China Passes Far-Reaching Regulations To Protect User Privacy

China, data privacy laws

China, the world’s biggest online community with an estimated 989 million users in 2020, will soon have one of the strictest data privacy laws following the passage of new regulations by the Standing Committee of the National People’s Congress (NPC), state media Xinhua and other news outlets reported on Friday (Aug. 20).

The law, which will take effect on Nov. 1, stipulates that any handling of people’s personal information should have a logical objective and will be restricted to the “minimum scope necessary to achieve the goals of handling” data, according to Reuters.

The new regulation set forth by China’s top legislative body is intended to further emphasize laws currently in place regarding how personal data is processed state-side and cross-border. At the end of last year, China had 989 million internet users and of those, 183 million were minors, state media indicated. 

“Currently, the whole society pays close attention to new technologies, such as user profiling and recommendation algorithms, and problems including big data-enabled price discrimination have arisen,” said Zang Tiewei, spokesperson for the Legislative Affairs Commission of the National People’s Congress Standing Committee, per the report.

See also: Volkswagen Pledges To Follow China’s Data Privacy Laws

Although China emphasizes the importance of personal data privacy, the new regulation probably won’t touch on the state’s sweeping use of surveillance, policy analysts said, according to The Wall Street Journal.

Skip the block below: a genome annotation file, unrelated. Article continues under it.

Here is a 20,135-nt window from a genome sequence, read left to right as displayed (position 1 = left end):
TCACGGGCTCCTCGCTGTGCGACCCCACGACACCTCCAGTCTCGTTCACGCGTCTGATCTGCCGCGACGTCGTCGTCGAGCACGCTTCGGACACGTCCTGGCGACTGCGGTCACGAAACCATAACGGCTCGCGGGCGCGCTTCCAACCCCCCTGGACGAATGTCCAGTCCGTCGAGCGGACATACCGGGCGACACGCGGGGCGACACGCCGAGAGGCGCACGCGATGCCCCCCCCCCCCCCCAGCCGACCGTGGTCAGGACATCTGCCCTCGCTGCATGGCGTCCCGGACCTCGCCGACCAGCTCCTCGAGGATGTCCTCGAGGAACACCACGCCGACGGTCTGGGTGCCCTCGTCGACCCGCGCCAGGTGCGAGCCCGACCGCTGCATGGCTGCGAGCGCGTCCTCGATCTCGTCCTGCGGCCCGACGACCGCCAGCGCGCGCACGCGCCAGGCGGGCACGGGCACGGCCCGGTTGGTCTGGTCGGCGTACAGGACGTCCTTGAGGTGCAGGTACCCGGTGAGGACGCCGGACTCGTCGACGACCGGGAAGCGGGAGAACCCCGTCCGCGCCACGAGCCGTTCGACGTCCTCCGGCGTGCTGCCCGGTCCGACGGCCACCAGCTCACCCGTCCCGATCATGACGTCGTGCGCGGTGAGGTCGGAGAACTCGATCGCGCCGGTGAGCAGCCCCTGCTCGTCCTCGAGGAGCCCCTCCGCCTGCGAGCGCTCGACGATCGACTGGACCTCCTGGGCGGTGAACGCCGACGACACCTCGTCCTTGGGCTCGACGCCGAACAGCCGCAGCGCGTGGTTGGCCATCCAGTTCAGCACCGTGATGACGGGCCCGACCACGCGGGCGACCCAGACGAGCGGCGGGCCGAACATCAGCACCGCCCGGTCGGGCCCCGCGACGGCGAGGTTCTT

Unlike the European General Data Protection Regulation (GDPR) rules, it is anticipated that Beijing will continue to have vast reach into people’s private information. The GDPR, which was put into effect three years ago, subjects organizations worldwide to its policy if they target or collect data in any way related to people in the European Union.

Read more: China’s Latest Tech Regs Fixated On Data Control

The GDPR also has built-in conditions mandating that anyone handling the personal information of Chinese citizens needs prior consent — and the data collection has to be minimal, according to The Wall Street Journal.

Beijing has been stepping up oversight of companies in the technology space; the new regulation is part of a wider policy to exert government control over how internet-based platforms operate. 

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China’s Data Security Law, passed in August, will take effect on Sept. 1, stemming from the 2017 Cybersecurity Law that began the process of regulating the flow of personal information. The law stipulates that tech firms such as Tencent, Alibaba and ByteDance will have to make their data available to government officials.